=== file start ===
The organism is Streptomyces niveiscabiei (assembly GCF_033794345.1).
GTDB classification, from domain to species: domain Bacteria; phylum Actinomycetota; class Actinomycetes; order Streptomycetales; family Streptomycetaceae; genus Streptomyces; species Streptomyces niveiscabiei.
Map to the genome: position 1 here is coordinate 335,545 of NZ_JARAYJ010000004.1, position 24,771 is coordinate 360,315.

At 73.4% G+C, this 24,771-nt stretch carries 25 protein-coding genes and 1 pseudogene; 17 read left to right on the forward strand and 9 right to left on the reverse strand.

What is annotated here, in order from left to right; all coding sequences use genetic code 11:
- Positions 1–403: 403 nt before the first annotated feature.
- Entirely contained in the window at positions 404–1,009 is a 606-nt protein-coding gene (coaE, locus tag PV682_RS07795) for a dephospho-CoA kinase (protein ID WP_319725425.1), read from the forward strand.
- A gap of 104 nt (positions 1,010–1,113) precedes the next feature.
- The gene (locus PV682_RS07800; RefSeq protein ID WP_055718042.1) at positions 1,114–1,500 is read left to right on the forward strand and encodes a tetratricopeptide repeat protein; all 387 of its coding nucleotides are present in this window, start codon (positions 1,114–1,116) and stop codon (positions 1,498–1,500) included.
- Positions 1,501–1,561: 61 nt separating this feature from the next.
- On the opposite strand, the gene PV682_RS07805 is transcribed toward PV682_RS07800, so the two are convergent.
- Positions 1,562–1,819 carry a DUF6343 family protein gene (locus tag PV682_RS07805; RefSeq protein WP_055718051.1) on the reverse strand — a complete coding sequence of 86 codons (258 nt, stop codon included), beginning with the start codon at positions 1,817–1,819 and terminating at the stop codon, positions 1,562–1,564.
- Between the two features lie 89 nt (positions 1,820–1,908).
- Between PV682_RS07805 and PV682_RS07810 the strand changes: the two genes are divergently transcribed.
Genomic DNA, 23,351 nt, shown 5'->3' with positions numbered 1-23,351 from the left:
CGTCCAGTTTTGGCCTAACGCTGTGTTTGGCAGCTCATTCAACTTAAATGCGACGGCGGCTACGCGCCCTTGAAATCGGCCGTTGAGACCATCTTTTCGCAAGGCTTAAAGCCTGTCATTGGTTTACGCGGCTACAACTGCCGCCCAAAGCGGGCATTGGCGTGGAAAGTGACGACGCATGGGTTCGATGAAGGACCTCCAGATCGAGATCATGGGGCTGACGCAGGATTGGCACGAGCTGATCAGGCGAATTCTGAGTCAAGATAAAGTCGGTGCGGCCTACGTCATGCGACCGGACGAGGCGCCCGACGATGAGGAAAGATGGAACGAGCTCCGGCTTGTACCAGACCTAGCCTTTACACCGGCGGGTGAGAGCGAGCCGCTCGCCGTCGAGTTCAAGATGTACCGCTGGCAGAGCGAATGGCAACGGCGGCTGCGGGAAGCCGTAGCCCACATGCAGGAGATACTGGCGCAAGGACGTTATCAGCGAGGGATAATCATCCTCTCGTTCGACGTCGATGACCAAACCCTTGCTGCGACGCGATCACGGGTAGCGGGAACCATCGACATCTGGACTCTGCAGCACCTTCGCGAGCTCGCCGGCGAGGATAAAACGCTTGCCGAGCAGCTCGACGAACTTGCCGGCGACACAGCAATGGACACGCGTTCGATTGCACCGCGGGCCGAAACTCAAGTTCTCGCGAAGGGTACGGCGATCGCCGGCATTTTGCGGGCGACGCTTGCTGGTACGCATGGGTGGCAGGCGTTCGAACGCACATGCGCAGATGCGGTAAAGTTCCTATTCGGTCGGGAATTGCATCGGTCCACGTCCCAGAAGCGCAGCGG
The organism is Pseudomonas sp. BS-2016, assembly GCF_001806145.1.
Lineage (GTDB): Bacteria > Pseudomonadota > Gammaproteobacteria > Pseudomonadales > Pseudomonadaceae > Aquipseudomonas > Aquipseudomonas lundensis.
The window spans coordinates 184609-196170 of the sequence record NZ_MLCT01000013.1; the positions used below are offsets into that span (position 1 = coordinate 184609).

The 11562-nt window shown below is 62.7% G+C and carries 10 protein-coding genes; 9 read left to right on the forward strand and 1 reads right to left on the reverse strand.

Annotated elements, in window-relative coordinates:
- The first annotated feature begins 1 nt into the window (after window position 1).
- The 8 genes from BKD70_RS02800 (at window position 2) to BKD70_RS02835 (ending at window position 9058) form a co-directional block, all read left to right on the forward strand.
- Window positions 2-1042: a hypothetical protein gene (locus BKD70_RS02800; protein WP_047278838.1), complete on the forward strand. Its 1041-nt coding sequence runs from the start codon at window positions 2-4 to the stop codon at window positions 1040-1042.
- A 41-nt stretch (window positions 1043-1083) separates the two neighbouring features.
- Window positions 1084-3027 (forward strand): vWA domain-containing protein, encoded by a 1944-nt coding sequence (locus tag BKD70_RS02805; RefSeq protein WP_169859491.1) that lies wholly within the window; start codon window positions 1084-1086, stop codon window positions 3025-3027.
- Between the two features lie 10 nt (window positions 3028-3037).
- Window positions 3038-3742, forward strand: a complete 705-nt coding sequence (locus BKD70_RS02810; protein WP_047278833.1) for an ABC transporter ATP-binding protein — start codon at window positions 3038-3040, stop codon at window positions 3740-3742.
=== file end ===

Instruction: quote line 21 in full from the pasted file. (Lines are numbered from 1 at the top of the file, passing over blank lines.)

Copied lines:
Annotated elements, in window-relative coordinates: